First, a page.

In this space, visitors are invited to post any comments, questions, or skeptical observations about Philo T. Farnsworth's contributions to the field of Nuclear Fusion research.
Subject: Re: p + B11 reaction
Date: Feb 22, 6:40 pm
Poster: Pierce Nichols
On Feb 22, 6:40 pm, Pierce Nichols wrote:
>>While initially attractive because it is "a-neutronic" (that is, it doesn't give up neutrons which cause all sorts of problems), it has a very low cross section (which means it is hard to make it work), and, there are other reactions that will inevitably occur in the same reaction vessel that DO yield neutrons, so you haven't actually saved much hassle.
>I take it the low cross section means that getting a proton to hit a boron nucleus and split it is difficult?. Also, what are the neutron generating side reactions?
Ok, we've actually kicked this one around repeatedly. While Jim Lux is correct about both the low cross-section and the presence of neutron generating side reactions, he is incorrect about how incredibly useful the reaction is, because of two things: The neutronic side reactions are much lower in cross section than the main reaction, and the emitted alpha particles fit into tight energy bands. This second fact is the real advantage, b/c it means you can extract electrical power directly by decelerating those alphas through a 1.5 megavolt potential. This is much more efficient than the thermal energy extraction otherwise available.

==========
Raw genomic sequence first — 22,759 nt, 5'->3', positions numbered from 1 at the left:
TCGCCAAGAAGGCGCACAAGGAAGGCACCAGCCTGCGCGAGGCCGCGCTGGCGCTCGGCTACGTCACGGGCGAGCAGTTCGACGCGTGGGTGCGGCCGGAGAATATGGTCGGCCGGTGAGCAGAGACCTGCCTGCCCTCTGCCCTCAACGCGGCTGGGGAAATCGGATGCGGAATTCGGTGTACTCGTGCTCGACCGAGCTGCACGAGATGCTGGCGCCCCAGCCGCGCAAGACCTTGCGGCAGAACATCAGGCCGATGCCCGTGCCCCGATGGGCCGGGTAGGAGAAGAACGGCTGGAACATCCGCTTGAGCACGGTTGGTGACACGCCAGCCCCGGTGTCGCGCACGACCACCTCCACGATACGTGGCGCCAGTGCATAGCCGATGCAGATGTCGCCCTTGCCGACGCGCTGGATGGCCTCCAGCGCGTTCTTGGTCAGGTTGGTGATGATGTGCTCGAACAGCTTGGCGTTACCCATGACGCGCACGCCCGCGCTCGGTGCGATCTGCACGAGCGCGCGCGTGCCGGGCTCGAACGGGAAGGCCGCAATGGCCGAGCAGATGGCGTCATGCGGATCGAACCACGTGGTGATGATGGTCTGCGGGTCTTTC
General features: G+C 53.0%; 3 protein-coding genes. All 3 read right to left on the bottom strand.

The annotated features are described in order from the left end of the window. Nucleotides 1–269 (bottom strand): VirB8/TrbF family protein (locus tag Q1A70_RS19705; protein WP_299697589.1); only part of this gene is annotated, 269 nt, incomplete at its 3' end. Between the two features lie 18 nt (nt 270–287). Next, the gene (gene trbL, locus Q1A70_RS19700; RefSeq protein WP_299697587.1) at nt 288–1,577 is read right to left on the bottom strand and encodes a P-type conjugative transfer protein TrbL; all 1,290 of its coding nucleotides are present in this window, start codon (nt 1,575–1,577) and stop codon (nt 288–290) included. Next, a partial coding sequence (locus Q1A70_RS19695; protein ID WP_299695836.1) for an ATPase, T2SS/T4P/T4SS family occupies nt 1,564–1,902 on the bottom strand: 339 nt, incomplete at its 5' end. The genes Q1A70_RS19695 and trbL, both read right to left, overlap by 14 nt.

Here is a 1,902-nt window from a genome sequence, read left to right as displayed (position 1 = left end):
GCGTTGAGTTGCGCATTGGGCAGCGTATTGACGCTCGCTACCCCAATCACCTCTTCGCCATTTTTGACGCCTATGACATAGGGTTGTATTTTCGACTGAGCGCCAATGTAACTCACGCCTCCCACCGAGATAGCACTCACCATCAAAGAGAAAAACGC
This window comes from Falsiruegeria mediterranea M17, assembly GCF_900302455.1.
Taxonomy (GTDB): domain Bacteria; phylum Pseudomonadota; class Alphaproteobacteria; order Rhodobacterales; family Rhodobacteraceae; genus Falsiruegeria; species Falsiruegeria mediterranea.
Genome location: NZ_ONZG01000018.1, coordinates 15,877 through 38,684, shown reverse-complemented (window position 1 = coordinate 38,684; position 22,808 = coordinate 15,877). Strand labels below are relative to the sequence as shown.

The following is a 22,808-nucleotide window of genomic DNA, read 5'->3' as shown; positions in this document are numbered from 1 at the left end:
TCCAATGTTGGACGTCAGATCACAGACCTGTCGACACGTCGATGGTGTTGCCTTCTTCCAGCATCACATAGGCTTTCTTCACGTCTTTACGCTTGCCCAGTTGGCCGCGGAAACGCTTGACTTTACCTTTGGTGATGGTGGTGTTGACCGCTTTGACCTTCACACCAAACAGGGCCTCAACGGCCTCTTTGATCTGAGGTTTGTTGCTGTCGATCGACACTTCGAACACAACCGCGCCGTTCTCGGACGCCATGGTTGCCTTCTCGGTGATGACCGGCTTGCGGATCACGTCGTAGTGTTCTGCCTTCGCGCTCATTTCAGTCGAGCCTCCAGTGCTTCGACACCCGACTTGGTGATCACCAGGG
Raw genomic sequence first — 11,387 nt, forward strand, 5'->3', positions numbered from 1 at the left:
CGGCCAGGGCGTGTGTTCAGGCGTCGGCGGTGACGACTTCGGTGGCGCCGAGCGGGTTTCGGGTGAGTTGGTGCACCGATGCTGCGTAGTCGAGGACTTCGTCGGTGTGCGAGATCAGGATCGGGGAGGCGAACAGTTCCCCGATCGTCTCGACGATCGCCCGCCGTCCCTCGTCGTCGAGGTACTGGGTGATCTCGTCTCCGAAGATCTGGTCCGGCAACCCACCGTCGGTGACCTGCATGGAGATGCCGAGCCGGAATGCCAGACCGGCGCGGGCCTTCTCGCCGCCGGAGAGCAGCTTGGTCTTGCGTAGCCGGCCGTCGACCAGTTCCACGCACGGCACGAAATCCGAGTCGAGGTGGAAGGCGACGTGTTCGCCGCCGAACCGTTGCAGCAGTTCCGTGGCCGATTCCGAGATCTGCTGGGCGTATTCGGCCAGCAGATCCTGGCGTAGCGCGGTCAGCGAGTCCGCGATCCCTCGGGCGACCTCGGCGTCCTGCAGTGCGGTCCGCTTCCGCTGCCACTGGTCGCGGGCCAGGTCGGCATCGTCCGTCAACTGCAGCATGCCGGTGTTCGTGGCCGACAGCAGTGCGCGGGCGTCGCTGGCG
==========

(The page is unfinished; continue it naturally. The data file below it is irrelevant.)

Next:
That said, the cross-section problem kicks it out of all but the most well-funded and powerful amateur fusors. According to http://silver.neep.wisc.edu/~neep602/lecture26.html, slide 26, the x-section for p-B11 reaction has an anomalous spike around 55 kV (anyone got an explanation for this?? I'm thinking it looks like an experimental error), higher than D-D at the same voltage, passes D-D for good at about 90 kV, and peaks around 200 kV, at which point it beats out D-T and D-He3 (which are both declining from their peaks at that point). In summary, I don't think it's worth it unless you are set up to go to at least 100 kV. I would look into putting your paws on some He3 instead, which peaks at about 100 kV, on par with D-T at the same voltage and way above everything else.
- Re: p + B11 reaction - Richard Hull Feb 23, 11:02 am
- Re: p + B11 reaction - Richard Hull Feb 23, 11:00 am
- Re: p + B11 reaction - IJV Feb 22, 9:07 pm
- Re: p + B11 reaction - Richard Hester Feb 23, 1:23 am